The governor was asked if he would support the legalization and taxation of marijuana to help the state of California get out of its budgetary mess.
No, he doesn't support that -- at least right now. He said specifically, "No, I think it's not time for that."
It was the rest of his statement, however, that's caused a stir around the pro-legalization world. The governor said it should be talked about.
"I think it's time for a debate," he said. "I think all of those ideas of creating extra revenues, I'm always for an open debate on it."
As part of that debate, the governor said Californians need to look to the countries -- like his native Austria -- that have already relaxed drug laws.
"I think that we ought to study very carefully what other countries are doing that have legalized marijuana and other drugs, what effect it had on those countries, and are they happy with that decision," he said. "Or, like for instance in Austria, I've heard that they are unhappy with that and they want to roll back some of the decisions that were made in European countries."
Late last week, the director of a pro-marijuana legalization group praised a recent poll that showed 56 percent of Californians are OK with the legalization and taxation of marijuana.
"Right now people in the Capitol are laughing off the idea of taxing and regulating marijuana. This will show them there's some serious voter support on the issue," said Aaron Smith, the Marijuana Policy Project's California policy director.
It's not just a California poll. A WashingtonPost/ABC survey, also released last week, revealed that 46 percent of Americans support legalization of small amounts of marijuana for personal use -- that's double the support it had a decade ago.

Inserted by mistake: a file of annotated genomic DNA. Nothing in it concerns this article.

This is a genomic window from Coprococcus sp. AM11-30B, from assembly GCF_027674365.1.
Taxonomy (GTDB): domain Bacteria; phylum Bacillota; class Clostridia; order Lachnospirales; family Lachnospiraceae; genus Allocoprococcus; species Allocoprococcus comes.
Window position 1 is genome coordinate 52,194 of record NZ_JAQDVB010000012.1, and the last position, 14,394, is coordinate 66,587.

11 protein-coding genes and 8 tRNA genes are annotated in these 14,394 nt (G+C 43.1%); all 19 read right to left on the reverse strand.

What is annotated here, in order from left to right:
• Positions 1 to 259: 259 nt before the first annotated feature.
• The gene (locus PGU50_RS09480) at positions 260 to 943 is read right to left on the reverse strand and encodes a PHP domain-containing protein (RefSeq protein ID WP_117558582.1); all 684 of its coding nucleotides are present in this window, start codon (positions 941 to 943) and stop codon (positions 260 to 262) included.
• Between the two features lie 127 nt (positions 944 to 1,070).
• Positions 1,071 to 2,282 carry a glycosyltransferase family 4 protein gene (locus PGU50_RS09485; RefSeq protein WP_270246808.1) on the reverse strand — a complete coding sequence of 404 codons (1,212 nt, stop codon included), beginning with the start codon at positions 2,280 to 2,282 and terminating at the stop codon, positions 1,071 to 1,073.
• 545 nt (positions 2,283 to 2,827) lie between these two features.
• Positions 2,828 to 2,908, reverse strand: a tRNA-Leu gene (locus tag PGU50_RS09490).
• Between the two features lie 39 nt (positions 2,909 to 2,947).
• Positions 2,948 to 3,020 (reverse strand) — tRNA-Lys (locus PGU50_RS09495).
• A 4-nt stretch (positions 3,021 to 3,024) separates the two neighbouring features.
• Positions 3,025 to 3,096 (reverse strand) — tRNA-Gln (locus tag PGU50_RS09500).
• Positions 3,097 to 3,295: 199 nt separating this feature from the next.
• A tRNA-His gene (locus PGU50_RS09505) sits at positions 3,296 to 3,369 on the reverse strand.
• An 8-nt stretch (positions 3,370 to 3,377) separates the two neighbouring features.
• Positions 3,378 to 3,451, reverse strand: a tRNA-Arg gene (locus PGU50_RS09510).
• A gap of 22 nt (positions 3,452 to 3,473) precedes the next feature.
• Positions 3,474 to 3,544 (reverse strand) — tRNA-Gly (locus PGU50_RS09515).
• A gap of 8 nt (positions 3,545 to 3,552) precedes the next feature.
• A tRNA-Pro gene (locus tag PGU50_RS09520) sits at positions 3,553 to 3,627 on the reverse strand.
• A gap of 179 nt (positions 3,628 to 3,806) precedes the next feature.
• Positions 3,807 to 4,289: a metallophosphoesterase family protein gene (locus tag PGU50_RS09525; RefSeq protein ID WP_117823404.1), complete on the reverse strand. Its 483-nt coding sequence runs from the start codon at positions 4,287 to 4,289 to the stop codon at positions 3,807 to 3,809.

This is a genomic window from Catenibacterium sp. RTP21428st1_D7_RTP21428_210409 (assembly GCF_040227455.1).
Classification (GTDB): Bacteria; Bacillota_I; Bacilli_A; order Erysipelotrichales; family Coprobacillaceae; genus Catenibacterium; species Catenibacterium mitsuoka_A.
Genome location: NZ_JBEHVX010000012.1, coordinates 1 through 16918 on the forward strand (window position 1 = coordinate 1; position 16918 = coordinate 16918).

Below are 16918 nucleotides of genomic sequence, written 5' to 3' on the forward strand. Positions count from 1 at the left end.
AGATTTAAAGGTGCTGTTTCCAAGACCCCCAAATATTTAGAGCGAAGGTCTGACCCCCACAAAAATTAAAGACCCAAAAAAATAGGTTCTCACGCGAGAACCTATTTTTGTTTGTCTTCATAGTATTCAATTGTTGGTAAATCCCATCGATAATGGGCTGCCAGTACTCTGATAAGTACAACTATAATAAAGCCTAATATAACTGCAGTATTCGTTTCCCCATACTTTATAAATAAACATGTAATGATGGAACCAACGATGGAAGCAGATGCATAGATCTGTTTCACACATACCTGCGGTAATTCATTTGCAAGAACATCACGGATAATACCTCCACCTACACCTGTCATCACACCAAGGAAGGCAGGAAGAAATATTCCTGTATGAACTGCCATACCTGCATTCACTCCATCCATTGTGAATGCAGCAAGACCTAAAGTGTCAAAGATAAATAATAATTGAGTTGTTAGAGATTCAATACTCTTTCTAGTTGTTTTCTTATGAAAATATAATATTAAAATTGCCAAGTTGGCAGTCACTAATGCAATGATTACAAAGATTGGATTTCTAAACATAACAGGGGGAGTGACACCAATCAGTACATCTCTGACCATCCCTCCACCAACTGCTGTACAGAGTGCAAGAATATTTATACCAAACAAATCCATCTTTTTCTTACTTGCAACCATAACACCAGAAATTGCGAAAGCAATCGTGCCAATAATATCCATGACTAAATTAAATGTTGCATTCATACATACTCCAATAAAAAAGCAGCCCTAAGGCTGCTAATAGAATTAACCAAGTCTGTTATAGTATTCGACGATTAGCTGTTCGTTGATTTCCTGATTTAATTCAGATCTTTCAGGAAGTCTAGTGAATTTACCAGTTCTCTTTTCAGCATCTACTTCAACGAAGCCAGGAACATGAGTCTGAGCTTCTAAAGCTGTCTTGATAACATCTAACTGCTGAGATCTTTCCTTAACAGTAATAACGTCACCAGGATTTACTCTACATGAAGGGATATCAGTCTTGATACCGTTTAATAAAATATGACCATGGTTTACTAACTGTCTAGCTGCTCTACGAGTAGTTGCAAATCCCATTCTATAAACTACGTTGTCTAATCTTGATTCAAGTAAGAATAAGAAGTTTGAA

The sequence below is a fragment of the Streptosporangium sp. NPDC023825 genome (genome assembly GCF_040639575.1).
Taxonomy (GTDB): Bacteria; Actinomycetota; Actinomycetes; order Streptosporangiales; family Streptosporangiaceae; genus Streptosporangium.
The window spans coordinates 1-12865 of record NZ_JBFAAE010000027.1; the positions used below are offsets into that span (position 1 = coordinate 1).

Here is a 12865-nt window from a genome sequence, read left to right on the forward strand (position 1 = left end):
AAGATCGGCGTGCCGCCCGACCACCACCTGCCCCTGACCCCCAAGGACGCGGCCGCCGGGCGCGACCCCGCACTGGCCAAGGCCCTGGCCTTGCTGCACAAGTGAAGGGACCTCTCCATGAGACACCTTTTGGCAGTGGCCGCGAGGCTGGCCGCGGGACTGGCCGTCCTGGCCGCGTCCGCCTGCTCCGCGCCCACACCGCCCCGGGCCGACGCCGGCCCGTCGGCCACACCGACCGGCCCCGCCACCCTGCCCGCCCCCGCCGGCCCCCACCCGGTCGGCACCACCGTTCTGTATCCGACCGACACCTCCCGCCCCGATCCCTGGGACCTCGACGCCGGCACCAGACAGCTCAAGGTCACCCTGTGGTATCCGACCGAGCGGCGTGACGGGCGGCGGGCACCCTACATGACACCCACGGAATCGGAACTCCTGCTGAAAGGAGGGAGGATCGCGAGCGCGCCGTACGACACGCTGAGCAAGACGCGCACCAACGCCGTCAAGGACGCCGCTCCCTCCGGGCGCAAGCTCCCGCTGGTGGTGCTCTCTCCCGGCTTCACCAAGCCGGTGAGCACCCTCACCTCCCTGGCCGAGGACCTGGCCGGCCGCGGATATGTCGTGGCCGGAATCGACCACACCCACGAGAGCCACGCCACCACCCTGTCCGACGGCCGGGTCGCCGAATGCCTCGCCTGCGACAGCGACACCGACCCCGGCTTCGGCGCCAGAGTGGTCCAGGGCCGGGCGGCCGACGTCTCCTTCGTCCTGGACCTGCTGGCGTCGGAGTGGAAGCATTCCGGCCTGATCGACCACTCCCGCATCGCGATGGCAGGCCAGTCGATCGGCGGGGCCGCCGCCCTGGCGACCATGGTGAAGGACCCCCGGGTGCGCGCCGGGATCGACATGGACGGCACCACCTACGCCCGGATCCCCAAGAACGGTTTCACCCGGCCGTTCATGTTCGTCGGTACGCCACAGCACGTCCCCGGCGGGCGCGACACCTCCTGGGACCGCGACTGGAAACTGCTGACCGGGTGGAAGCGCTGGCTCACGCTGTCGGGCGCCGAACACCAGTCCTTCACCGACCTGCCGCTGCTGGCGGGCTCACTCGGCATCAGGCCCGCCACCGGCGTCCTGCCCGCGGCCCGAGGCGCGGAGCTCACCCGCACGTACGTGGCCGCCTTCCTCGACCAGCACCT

If it were legalized and taxed, how much of an impact would it have on California's budget? According to the author of a bill in the California State Assembly, it could add $1.3 billion to the state's coffers.
But Assemblyman Tom Ammiano said it's not about the money.
"It's also about the failure of the war on drugs and implementing a more enlightened policy," he told the San Francisco Chronicle. "I've always anticipated that there could be a perfect storm of political will and public support, and obviously the federal policies are leaning more toward states' rights."
Regardless, there were plenty of comments from our readers on the topic.
Carolyn said there were two ways to look at legalization:
"Does CA on pot make the economy look better OR does the economy on pot make CA look better?"
CWB was touched:
"I almost cried with joy when I saw this."
Tom has renewed faith in the government:
"Could it be possible that some rational thinking has entered national politics? If so, then I think I love that big goofy Austrian musclehead. Now, once the Governator has straightened out the great state of Cal-E-fornya, he can move on to get the cultivation of hemp as a food/fuel/textile on the ballots and into practice. GO Arnold!"
Matt94 said legalization will do more harm:
"Legalizing marijuana will have zero impact on cocaine, heroin and the like. So while it may let the pro-drug folks get what they want, it does nothing to help the hard core addicts of the “hard” drugs or the ever increasing prescription drug abusers. It doesn’t reduce crime in our cities (more personal and property crime is attributable to cocaine, meth and heroin users than marijuana). The Mexican drug cartels that currently smuggle drugs into the country will not suddenly stop smuggling, become law-abiding, tax-paying entrepreneurs, and cut their profit margin in the name of generating tax revenue for the U.S. government. They will continue to smuggle and traffic illegally, with the routes that have been long established as successful. The impact on law enforcement will increase, not decrease, as they enforce additional laws about who/what/where drugs are legal. The cost of regulation, licensing, etc will result in increased government expense at the local, state and federal levels."